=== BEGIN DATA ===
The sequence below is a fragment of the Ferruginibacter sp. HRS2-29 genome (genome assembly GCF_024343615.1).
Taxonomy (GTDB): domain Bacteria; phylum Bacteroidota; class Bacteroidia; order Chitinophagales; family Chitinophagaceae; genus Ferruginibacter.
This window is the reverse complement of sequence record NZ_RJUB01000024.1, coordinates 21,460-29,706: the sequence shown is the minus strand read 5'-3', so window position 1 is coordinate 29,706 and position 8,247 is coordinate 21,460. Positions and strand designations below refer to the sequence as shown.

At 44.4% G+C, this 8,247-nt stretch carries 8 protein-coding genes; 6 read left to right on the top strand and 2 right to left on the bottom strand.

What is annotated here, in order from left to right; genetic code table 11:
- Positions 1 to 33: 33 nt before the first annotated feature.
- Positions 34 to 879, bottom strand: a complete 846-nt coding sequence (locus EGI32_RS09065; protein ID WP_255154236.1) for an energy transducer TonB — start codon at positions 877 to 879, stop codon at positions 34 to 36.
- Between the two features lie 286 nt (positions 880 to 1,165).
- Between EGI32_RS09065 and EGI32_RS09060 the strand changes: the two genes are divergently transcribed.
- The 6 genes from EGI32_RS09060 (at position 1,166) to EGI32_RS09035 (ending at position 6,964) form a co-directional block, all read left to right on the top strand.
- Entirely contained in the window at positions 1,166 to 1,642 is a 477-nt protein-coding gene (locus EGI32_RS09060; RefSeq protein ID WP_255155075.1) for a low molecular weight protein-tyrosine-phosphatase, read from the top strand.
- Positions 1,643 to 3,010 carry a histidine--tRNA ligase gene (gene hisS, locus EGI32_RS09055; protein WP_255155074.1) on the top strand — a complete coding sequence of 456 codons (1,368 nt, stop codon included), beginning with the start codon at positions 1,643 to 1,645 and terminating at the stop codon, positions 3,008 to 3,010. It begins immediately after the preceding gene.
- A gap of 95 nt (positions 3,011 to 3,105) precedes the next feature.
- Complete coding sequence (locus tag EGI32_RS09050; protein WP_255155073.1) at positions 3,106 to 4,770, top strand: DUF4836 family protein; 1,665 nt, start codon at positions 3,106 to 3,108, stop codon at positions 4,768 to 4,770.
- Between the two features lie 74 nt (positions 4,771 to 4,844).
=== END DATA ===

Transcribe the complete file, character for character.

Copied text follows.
The sequence below is a fragment of the Ferruginibacter sp. HRS2-29 genome (genome assembly GCF_024343615.1).
Taxonomy (GTDB): domain Bacteria; phylum Bacteroidota; class Bacteroidia; order Chitinophagales; family Chitinophagaceae; genus Ferruginibacter.
This window is the reverse complement of sequence record NZ_RJUB01000024.1, coordinates 21,460-29,706: the sequence shown is the minus strand read 5'-3', so window position 1 is coordinate 29,706 and position 8,247 is coordinate 21,460. Positions and strand designations below refer to the sequence as shown.

At 44.4% G+C, this 8,247-nt stretch carries 8 protein-coding genes; 6 read left to right on the top strand and 2 right to left on the bottom strand.

What is annotated here, in order from left to right; genetic code table 11:
- Positions 1 to 33: 33 nt before the first annotated feature.
- Positions 34 to 879, bottom strand: a complete 846-nt coding sequence (locus EGI32_RS09065; protein ID WP_255154236.1) for an energy transducer TonB — start codon at positions 877 to 879, stop codon at positions 34 to 36.
- Between the two features lie 286 nt (positions 880 to 1,165).
- Between EGI32_RS09065 and EGI32_RS09060 the strand changes: the two genes are divergently transcribed.
- The 6 genes from EGI32_RS09060 (at position 1,166) to EGI32_RS09035 (ending at position 6,964) form a co-directional block, all read left to right on the top strand.
- Entirely contained in the window at positions 1,166 to 1,642 is a 477-nt protein-coding gene (locus EGI32_RS09060; RefSeq protein ID WP_255155075.1) for a low molecular weight protein-tyrosine-phosphatase, read from the top strand.
- Positions 1,643 to 3,010 carry a histidine--tRNA ligase gene (gene hisS, locus EGI32_RS09055; protein WP_255155074.1) on the top strand — a complete coding sequence of 456 codons (1,368 nt, stop codon included), beginning with the start codon at positions 1,643 to 1,645 and terminating at the stop codon, positions 3,008 to 3,010. It begins immediately after the preceding gene.
- A gap of 95 nt (positions 3,011 to 3,105) precedes the next feature.
- Complete coding sequence (locus tag EGI32_RS09050; protein WP_255155073.1) at positions 3,106 to 4,770, top strand: DUF4836 family protein; 1,665 nt, start codon at positions 3,106 to 3,108, stop codon at positions 4,768 to 4,770.
- Between the two features lie 74 nt (positions 4,771 to 4,844).